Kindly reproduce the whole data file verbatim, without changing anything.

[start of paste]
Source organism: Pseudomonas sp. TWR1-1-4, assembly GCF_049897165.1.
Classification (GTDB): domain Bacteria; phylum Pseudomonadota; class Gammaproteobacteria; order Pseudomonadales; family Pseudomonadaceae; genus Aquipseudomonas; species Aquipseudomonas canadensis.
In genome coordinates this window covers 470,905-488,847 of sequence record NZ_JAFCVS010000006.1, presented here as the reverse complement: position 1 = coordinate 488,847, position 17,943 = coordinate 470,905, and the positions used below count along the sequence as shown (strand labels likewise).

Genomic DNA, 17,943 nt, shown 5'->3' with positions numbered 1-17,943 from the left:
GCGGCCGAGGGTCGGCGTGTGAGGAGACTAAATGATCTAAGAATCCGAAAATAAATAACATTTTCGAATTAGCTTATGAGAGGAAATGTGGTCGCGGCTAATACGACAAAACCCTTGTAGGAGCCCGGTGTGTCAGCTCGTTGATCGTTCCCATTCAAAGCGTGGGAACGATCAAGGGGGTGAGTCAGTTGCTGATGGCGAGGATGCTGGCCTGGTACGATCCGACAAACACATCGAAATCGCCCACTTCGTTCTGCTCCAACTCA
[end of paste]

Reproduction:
Source organism: Pseudomonas sp. TWR1-1-4, assembly GCF_049897165.1.
Classification (GTDB): domain Bacteria; phylum Pseudomonadota; class Gammaproteobacteria; order Pseudomonadales; family Pseudomonadaceae; genus Aquipseudomonas; species Aquipseudomonas canadensis.
In genome coordinates this window covers 470,905-488,847 of sequence record NZ_JAFCVS010000006.1, presented here as the reverse complement: position 1 = coordinate 488,847, position 17,943 = coordinate 470,905, and the positions used below count along the sequence as shown (strand labels likewise).

Genomic DNA, 17,943 nt, shown 5'->3' with positions numbered 1-17,943 from the left:
GCGGCCGAGGGTCGGCGTGTGAGGAGACTAAATGATCTAAGAATCCGAAAATAAATAACATTTTCGAATTAGCTTATGAGAGGAAATGTGGTCGCGGCTAATACGACAAAACCCTTGTAGGAGCCCGGTGTGTCAGCTCGTTGATCGTTCCCATTCAAAGCGTGGGAACGATCAAGGGGGTGAGTCAGTTGCTGATGGCGAGGATGCTGGCCTGGTACGATCCGACAAACACATCGAAATCGCCCACTTCGTTCTGCTCCAACTCA